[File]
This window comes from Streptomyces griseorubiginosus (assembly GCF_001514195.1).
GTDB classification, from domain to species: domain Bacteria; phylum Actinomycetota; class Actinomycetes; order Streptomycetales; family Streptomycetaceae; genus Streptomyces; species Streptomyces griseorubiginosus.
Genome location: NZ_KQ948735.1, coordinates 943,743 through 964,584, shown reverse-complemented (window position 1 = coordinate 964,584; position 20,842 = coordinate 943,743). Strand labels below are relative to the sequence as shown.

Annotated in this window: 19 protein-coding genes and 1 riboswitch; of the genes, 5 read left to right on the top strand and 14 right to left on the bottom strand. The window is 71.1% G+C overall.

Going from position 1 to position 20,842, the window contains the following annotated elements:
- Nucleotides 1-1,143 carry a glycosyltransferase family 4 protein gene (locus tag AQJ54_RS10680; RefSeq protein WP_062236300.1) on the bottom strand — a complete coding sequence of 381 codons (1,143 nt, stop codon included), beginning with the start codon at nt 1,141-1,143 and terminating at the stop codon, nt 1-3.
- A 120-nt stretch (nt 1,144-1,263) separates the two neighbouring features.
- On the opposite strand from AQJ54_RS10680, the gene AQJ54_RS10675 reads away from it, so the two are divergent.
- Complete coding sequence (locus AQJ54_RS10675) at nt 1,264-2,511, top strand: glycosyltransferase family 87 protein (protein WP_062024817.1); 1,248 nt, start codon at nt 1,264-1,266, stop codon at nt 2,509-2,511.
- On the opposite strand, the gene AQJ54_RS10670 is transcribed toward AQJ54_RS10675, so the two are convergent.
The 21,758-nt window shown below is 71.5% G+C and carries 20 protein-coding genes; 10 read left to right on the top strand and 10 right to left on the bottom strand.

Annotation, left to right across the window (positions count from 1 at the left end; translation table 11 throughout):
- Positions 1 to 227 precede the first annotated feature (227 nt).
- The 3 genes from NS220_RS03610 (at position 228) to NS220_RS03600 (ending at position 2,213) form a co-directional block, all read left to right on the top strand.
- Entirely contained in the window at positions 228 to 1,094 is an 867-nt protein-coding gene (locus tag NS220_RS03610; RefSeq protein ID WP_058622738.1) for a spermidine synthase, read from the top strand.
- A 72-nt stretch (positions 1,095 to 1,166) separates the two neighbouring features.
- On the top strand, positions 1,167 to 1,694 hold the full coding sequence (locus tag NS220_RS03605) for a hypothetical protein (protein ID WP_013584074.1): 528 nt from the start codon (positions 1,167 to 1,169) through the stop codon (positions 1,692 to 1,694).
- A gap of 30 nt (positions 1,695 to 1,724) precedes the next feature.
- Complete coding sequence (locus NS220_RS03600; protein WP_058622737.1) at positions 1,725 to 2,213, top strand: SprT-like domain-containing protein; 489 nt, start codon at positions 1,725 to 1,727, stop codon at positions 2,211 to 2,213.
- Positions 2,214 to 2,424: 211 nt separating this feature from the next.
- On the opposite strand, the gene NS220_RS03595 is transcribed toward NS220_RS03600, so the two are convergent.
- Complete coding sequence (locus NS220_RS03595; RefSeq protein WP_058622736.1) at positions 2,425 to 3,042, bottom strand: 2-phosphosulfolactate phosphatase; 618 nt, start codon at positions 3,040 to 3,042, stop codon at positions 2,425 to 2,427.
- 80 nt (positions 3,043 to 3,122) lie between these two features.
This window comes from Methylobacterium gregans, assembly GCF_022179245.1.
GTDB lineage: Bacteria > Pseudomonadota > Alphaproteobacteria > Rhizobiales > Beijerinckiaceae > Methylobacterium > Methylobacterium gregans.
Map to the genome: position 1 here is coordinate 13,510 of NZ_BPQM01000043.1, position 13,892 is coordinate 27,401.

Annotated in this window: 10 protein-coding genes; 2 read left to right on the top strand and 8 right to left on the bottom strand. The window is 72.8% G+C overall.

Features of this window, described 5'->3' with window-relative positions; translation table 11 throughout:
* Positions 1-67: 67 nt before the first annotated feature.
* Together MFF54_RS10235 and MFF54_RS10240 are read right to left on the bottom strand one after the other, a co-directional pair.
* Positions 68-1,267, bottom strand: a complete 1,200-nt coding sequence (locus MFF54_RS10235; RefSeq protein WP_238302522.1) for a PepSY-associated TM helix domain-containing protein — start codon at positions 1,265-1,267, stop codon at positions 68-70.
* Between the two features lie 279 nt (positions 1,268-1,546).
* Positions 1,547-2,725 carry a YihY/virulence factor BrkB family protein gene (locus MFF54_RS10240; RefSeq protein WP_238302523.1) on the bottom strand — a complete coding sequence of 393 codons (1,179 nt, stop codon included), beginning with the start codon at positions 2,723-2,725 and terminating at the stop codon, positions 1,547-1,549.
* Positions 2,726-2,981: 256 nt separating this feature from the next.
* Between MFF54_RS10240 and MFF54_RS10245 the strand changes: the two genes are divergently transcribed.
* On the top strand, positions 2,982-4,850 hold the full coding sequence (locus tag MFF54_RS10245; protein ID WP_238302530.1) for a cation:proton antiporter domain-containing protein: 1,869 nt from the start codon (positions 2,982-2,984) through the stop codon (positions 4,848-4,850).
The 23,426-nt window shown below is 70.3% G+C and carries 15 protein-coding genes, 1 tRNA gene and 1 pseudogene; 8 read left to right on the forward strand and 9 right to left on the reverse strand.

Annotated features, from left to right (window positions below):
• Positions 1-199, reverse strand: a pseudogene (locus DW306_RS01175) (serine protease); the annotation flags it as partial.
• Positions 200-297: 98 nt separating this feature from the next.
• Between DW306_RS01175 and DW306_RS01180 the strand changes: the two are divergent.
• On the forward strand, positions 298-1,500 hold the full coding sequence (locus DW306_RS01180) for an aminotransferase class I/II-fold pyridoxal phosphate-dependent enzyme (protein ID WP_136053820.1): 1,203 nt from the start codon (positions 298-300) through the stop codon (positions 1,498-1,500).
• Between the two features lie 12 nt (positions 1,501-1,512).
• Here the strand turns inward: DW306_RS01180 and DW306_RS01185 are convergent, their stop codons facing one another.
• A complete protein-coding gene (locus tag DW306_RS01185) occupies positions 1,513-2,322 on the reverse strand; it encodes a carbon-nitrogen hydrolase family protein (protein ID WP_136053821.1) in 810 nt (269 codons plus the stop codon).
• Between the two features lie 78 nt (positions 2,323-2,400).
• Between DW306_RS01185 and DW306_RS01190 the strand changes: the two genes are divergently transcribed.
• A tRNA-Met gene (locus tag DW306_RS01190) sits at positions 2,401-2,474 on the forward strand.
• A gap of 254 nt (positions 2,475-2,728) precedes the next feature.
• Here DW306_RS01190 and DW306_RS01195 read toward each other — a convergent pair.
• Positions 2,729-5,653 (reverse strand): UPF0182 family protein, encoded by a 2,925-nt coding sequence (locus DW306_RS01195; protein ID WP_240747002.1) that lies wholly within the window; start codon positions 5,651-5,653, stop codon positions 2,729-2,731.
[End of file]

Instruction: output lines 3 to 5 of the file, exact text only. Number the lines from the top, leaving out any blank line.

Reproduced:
Genome location: NZ_KQ948735.1, coordinates 943,743 through 964,584, shown reverse-complemented (window position 1 = coordinate 964,584; position 20,842 = coordinate 943,743). Strand labels below are relative to the sequence as shown.

Annotated in this window: 19 protein-coding genes and 1 riboswitch; of the genes, 5 read left to right on the top strand and 14 right to left on the bottom strand. The window is 71.1% G+C overall.

Going from position 1 to position 20,842, the window contains the following annotated elements: